Spice & Tea Exchange warms us up just steps from the Boardwalk
Cooking classes and demos are a clever way to lure beach dwellers out of their igloos, while at the same time keeping the restaurant paychecks from bouncing. One of the most enjoyable and informal here at the beach is just steps from the Boardwalk at Spice & Tea Exchange. At their popular Taste & Learn Chef Series events, a local chef or cook prepares several courses using spices, sugars, salts, teas – whatever – available for purchase in the store. A multi-course tasting ensues, deftly lubricated with a bit of wine or beer.
With two local stores under her belt (the other one is in Ocean City at 67th Street, across from Touch of Italy), owner Joy Quinn-Whelan knows that the success or failure of a class depends on the individual chef. Last week she hit the jackpot with Leo Cabrera, the chef/owner of Rehoboth’s Modern Mixture. Leo has grown the tiny restaurant into a go-to spot for healthy and not-quite-so-healthy eaters alike. The menu says it all, with endless salads, overstuffed burritos, flautas, quesadillas, house-made tamales, Cuban sandwiches and delicious cocktails with fresh herbs and spices.
Leo earned his associate’s degree in biotechnology from Delaware Tech while simultaneously completing an internship in marine studies. Though English is his second language (you’d never know it), he excelled in chemistry and molecular biology – so much so that he earned his bachelor’s degree in cellular/molecular biology from Salisbury University, and eventually his master’s in applied biology.
Leo ended up as a server at an upscale tapas bar in Washington, D.C.’s Chinatown, eventually coming to the beach to hone his food-service skills at Crystal, La Tonalteca, Cloud 9 and the Steele family’s Lamp Post restaurant (now Crabby Dick’s). While in school, he worked for his friend Yolanda Pineda at Mariachi restaurant on Wilmington Avenue, but on a cold mid-December day he walked into 62A Rehoboth Ave., just east of First Street Station, and saw the cooking equipment. His reaction was immediate: “I knew the place was mine.” The most recent incarnation of the menu at what is now Leo’s Modern Mixture highlights items like Tampiquena Steak, baby back ribs (with salsa verde!) and tempura tacos.
Last week, Leo shared that experience with us at the Rehoboth Spice and Tea Exchange, working flawlessly with GM Dan Slagle to serve the dishes, bus the tables and keep our beverage cups full.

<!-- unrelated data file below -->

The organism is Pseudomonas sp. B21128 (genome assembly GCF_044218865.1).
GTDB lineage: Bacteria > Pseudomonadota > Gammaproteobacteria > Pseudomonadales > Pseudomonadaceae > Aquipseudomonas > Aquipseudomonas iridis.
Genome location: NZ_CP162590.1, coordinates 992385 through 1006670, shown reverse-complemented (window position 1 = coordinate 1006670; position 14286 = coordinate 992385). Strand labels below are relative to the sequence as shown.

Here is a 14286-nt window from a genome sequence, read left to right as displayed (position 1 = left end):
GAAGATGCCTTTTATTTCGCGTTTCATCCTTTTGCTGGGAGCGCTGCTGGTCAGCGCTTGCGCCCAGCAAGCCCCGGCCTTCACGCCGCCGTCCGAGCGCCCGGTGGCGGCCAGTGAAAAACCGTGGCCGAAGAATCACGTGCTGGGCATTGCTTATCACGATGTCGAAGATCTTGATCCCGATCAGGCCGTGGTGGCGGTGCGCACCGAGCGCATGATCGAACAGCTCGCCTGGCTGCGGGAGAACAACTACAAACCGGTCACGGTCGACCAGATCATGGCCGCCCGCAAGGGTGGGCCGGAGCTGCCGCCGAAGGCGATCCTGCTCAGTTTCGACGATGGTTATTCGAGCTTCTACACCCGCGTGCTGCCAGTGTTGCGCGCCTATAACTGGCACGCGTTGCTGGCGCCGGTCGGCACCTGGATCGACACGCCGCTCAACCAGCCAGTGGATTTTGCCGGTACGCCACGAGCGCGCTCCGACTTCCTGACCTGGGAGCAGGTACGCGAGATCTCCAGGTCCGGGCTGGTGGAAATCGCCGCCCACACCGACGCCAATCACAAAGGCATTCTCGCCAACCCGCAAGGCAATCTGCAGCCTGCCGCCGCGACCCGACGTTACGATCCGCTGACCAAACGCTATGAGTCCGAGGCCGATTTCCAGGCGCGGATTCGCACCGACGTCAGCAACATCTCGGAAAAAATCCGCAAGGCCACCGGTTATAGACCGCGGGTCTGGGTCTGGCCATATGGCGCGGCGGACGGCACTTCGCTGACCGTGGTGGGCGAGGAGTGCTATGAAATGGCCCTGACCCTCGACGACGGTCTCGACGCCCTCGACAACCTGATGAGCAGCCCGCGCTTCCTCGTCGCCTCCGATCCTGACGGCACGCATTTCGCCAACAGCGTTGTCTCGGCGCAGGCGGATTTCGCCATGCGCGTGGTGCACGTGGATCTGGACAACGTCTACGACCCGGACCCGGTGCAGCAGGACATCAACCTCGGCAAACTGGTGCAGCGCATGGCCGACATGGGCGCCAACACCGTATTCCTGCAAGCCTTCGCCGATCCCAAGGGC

Leo started with salsa, a Mexican restaurant staple. Though most Tex-Mex joints put salsa roja on the table (made with red, ripe tomatoes), Cabrera departed from the ordinary with his own salsa verde containing bright green tomatillos, jalapenos, garlic, onion and spices. The vegetables were roasted and then blended with the spices. Those who yearn for chunky can crush the mixture by hand using a molcajete (a lava rock version of a mortar and pestle). It is work, and I could see Leo glancing longingly at the blender.
Though he is proud of Modern Mixture’s tres leches cake, Leo is the first to tell you that one of the very best in town is made by Yolanda Pineda at Mariachi restaurant. He compared and contrasted their techniques as he gently poured the three (tres) milks (leches) - sweetened condensed, evaporated and whole milk - overtop of vanilla cake. While the liquid slowly soaked down into the cake, Leo assembled a tlayuda to serve as a scoop for his salsas. Think tostada, but with attitude: Refried beans are slathered on a crunchy tortilla that’s then topped with romaine, avocado, grilled pork and, surprisingly, mozzarella cheese – very much like Oaxaca cheese but with a string-like texture.
With images of that cake dancing in our heads (of course it could also have been the margaritas...) we listened to Cabrera explain that the traditional mole sauce (often slathered over baked or grilled chicken) made with peanuts, chocolate, peppers and a multitude of spices is not the only mole sauce used in Mexican dishes. Before our very eyes he created a mole verde, made bright green with some of those plump, green tomatillos. Roasted pumpkin seeds were blended and acted as a thickening agent. At least seven spices were measured into the mixture, along with serranos, romaine, cilantro and garlic. The result, drizzled overtop of baked chicken, was bright and delicious.
You can see how it would take a master’s-level molecular biologist-turned seasoned restaurateur to conjure up a menu that keeps everybody happy, from vegans to vegetarians to carnivores and omnivores. And if tasting and learning sounds like fun (hint: it is), sniff your way to the Spice & Tea Exchange just steps from the Rehoboth Boardwalk and on Coastal Highway in Ocean City. The schedule is published at www.spiceandtea.com/Rehoboth.